• Wearing seat belts is compulsory and cellphones can only be used ‘hands free'.

• Speed limits are generally set at 120km on freeways, 100km on secondary roads and 60km in urban areas.

• Toll fees apply on certain national roads.

• Petrol stations are widespread.

• Most global car hire firms have branches in South Africa, along with local concerns.

• The Automobile Association (AA) supplies road maps.

Another means of getting around South Africa are luxury inter-city bus services such as Greyhound and Trans-Lux, as well as the backpackers' Baz Bus. Metrobus buses are available for in-city transport. Metered taxis must be ordered by telephone. There is a hop-on-hop-off bus in Cape Town and Johannesburg.

The rail system includes the long-haul, inexpensive Shosholoza Meyl Metrorail trains. More luxurious options are the Blue Train, Premier Classe and the steam train Rovos Rail.

In Gauteng, Rea Vaya is a bus rapid transport system that operates around the Johannesburg CBD, and branches out to selected areas of Soweto and Eldorado Park.

Visa Info

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For nationals of countries requiring visas, application of the visa must be made ahead of your departure as visas are not issued on arrival. The visas must be affixed in your passport and shown to immigration officials on landing. Applications must be made through South African diplomatic or consular representatives.

To apply for a visa you'll be required to furnish particular documentation to meet South Africa's visa requirements. These include:

1. A passport valid for no less than 30 days after the expiry of the intended visit, and at least 1 unused page for entry/departure endorsements (sometimes referred to as the visa page).

2. Payment of the prescribed fee, if applicable.

3. A vaccination certificate, if required (travel through the yellow fever belts of Africa and South America requires inoculation)

4. Statement and/or documentation confirming the purpose and duration of your visit.

5. Two identity photographs (guidelines on website).

6. Proof of financial means in the form of bank statements; salary advices; undertakings by your hosts in South Africa; bursaries; medical cover; or cash available, including credit cards or travellers' cheques.

7. If travelling by air, a return or onward ticket; or proof of sufficient funds; or a cash deposit of equivalent value to an air ticket must be lodged.

Take care to request the correct duration of stay and type of visa. Also check on processing time so that there is no last-minute panic.

Families traveling with children under 18:

From 1 June 2015, children travelling in and out of South Africa will be required to carry an unabridged birth certificate as well as a valid passport, under new regulations aimed at improving the safety of children.

Quick guide to the new requirements:

• When leaving South Africa with children, parents or guardians must be able to produce unabridged birth certificates reflecting the details of both parents, as well as a valid passport for each child.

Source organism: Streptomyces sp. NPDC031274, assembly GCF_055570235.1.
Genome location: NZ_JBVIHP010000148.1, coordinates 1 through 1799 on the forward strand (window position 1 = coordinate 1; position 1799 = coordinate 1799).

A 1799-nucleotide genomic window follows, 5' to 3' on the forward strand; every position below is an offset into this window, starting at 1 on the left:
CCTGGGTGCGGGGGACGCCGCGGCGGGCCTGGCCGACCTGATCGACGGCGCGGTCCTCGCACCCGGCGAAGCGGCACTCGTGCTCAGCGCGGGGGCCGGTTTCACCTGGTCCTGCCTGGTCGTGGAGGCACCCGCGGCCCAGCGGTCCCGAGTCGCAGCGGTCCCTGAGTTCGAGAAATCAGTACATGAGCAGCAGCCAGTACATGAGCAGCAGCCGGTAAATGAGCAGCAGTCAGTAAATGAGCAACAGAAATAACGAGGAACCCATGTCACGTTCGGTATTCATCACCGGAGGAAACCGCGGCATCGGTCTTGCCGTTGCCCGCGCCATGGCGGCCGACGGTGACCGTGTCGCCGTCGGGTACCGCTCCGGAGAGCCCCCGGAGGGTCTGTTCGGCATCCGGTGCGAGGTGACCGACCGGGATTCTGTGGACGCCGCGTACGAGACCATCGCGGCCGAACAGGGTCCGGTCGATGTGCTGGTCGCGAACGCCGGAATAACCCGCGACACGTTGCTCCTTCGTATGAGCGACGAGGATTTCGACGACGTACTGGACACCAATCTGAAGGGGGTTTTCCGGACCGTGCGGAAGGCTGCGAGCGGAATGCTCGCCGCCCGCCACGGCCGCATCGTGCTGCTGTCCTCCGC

• This requirement applies even when both parents are travelling with their children.

• It applies to foreigners and South Africans alike.

• If children are travelling with a guardian, this adult is required to produce affidavits from both parents giving permission for the children to travel. They will also need copies of the passports of the parents, as well as the contact details of the parents.

• If children are travelling with only one parent, they must produce an unabridged birth certificate as well as:
- a court order granting full parental responsibilities and rights or legal guardianship in respect of the child, if he or she is the parent or legal guardian of the child;
- an affidavit from the other parent granting permission for the child to leave the country; - a court order granting full parental responsibilities and rights or legal guardianship in respect of the child; and
- if applicable, the death certificate of the other parent registered on the birth certificate.

• When a child is travelling as an unaccompanied minor, he or she must be able to produce:
- proof of consent (a letter or affidavit) from both his or her parents or legal guardians to travel in or out of the country; and
- a letter from the person who will receive the child in South Africa, including that person's full contact details and a copy of their passport or ID book. The letter must also include details about where the child will be staying, and full contact details of both parents or legal guardians.


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A subtropical location and a high interior plateau are responsible for South Africa's temperate conditions so appreciated by visitors.

South African temperatures, which are measured in centigrade, average at highs of 28°C to average lows of 8°C in the summer months while winter temperatures range from 1°C at night to around 18°C in the day. Average annual rainfall is on the low side at under 500mm a year, making the country somewhat dry. Much of the rain falls in the Western Cape in the winter, differing from the rest of the country, which experiences summer rainfall. Thunder and lightning storms are common in provinces like Gauteng, North West and KwaZulu-Natal. On the plus side, the South African climate boasts more than its fair share of sunshine, recording an average of 8.5 hours a day.

South Africa's climatic conditions generally range from Mediterranean in the south-western corner of the country to temperate in the interior plateau, and subtropical in the north-east. A small region in the north-west has a desert climate.

The relatively mild and short winters do not justify the expense of central heating in many buildings and homes, which may lead visitors to think the winter is colder than it actually is. The answer to this is dressing in layers.